CONDITIONS

What Is High Cholesterol

There is a lot of conversation around the topic of high cholesterol, but what is cholesterol? Cholesterol is a fat, also called a lipid, that your body needs to work properly. It’s crucial in the manufacture of hormones and vitamin D. However, too much cholesterol, especially when it comes from unhealthy food choices, can clog blood vessels and lead to heart attack or stroke.  The two types of lipoproteins that carry cholesterol to and from cells are low-density lipoprotein, or LDL, and high-density lipoprotein, or HDL. According to the American Heart Association (AHA), LDL cholesterol is considered the “bad” cholesterol because it contributes to plaque. HDL cholesterol is considered “good” cholesterol because it helps remove LDL cholesterol from the arteries. The Center for Disease Control and Prevention (CDC) estimates that 71 million American adults (33.5%) have high “bad” (LDL) cholesterol, and only half seek treatment.

What Causes High Cholesterol

There are a number of factors that affect cholesterol levels in your blood—so while no single factor causes high cholesterol, there are a number of things that do contribute to high cholesterol. There are some factors that you can control, and some that you cannot. Among the things that you can control are:

  • Diet. “Bad” LDL cholesterol is found in foods that come from animals sources, like meat, egg yolks, cheese—consuming a lot of these foods can lead to high cholesterol. Other foods that can be bad for cholesterol include deep-fried and processed foods. In general, foods that are high in saturated fat, or high in trans fat need to be limited to help control high cholesterol levels.
  • Exercise and Weight. Being overweight tends to raise “bad” LDL cholesterol levels—and lack of physical activity can contribute to weight gain. Regular exercise can both help you lose weight and lower LDL cholesterol, it also has the added benefit of raising HDL or “good” cholesterol levels.

Among the factors that you cannot control are:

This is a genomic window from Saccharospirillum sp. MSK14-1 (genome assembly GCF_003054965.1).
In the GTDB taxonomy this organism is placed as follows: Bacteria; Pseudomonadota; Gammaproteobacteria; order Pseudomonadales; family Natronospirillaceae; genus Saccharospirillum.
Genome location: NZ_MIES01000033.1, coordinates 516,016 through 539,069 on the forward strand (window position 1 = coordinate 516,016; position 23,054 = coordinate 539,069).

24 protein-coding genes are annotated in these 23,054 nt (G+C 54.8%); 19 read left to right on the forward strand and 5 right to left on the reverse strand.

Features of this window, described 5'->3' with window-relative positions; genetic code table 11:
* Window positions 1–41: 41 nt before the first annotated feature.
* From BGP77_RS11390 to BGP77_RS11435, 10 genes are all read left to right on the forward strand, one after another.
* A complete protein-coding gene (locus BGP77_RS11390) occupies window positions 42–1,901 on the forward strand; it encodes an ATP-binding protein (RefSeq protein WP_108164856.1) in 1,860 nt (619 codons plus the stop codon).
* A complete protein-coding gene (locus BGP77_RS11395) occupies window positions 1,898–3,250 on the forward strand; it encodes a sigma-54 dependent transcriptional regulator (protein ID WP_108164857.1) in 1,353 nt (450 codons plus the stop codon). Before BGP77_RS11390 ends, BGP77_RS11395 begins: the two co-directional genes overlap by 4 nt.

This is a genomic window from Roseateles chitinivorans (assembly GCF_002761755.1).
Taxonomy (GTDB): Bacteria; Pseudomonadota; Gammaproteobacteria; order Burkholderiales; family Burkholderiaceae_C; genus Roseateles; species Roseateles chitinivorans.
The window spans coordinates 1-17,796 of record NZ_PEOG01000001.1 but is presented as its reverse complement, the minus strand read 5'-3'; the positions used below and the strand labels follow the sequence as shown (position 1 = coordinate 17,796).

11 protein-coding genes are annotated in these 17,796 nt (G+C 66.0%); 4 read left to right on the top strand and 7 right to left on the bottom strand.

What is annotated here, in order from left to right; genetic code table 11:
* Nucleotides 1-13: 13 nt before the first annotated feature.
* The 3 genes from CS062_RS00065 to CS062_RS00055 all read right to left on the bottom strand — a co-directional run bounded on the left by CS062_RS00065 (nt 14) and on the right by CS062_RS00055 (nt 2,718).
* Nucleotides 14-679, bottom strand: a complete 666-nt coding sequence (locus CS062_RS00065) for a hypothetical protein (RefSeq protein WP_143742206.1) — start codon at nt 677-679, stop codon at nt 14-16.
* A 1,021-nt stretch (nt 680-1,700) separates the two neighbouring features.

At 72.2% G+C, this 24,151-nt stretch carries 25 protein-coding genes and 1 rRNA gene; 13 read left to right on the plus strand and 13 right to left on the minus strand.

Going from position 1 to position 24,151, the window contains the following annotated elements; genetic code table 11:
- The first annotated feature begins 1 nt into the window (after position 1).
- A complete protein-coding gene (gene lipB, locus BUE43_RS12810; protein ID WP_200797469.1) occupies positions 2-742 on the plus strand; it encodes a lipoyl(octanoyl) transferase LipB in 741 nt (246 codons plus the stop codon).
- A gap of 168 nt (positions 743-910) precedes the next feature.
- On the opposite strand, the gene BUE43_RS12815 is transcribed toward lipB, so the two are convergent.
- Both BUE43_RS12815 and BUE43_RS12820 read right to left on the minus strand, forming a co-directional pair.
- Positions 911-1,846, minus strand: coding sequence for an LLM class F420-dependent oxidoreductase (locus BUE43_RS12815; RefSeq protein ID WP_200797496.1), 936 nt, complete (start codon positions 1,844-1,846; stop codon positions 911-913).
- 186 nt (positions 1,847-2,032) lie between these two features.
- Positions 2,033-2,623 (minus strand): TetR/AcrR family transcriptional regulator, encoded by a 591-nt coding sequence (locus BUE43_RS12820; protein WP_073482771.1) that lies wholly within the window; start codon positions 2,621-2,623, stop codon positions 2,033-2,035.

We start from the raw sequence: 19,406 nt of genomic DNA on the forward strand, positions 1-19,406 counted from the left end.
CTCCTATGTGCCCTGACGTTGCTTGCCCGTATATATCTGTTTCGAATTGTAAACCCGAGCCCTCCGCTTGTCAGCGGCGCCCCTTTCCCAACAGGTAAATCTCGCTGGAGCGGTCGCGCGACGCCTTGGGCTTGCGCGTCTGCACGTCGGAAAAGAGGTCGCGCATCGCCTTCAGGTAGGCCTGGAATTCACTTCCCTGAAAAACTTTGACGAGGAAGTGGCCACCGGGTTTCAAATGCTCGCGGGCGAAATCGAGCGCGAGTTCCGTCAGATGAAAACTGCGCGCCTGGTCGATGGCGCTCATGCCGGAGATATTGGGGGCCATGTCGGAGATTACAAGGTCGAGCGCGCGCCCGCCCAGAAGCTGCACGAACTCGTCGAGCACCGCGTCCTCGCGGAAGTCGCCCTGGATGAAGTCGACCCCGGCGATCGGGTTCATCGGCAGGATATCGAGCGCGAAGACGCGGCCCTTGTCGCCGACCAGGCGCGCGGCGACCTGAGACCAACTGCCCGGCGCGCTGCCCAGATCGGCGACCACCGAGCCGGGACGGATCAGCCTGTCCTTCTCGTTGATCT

• Heredity. High cholesterol often runs in families.
  • Age and Sex. Men tend to have more high cholesterol than women, though this evens out as men and women age. Before age 55, women tend to have both lower LDL “bad” cholesterol, and higher HDL “good” cholesterol.

Risk Factors For High Cholesterol

The following factors increase your risk of high cholesterol:

  • Smoking.
  • Obesity.
  • Eating foods that are high in cholesterol, such as red meat, full-fat dairy products, saturated and trans fats
  • Lack of exercise.
  • High blood pressure.
  • Diabetes.
  • Family history of heart disease.

Diagnosing High Cholesterol

Cholesterol levels are determined through a blood test that measures your level of high-density lipoprotein (HDL) cholesterol, low-density lipoprotein (LDL) cholesterol and triglycerides (a type of fat in your blood). A small sample of blood will be drawn from your arm and sent to be analyzed in a laboratory. Your doctor will tell you if you should fast) before your blood test. If you aren’t fasting when the blood sample is drawn, only the values for total cholesterol and HDL cholesterol will be usable. That’s because the amount of LDL (bad) cholesterol level and triglycerides can be affected by what you’ve recently consumed. Your test report will show your cholesterol level in milligrams per deciliter of blood (mg/dL). Your doctor will interpret your cholesterol numbers based on other risk factorssuch as age, family history, smoking and high blood pressure.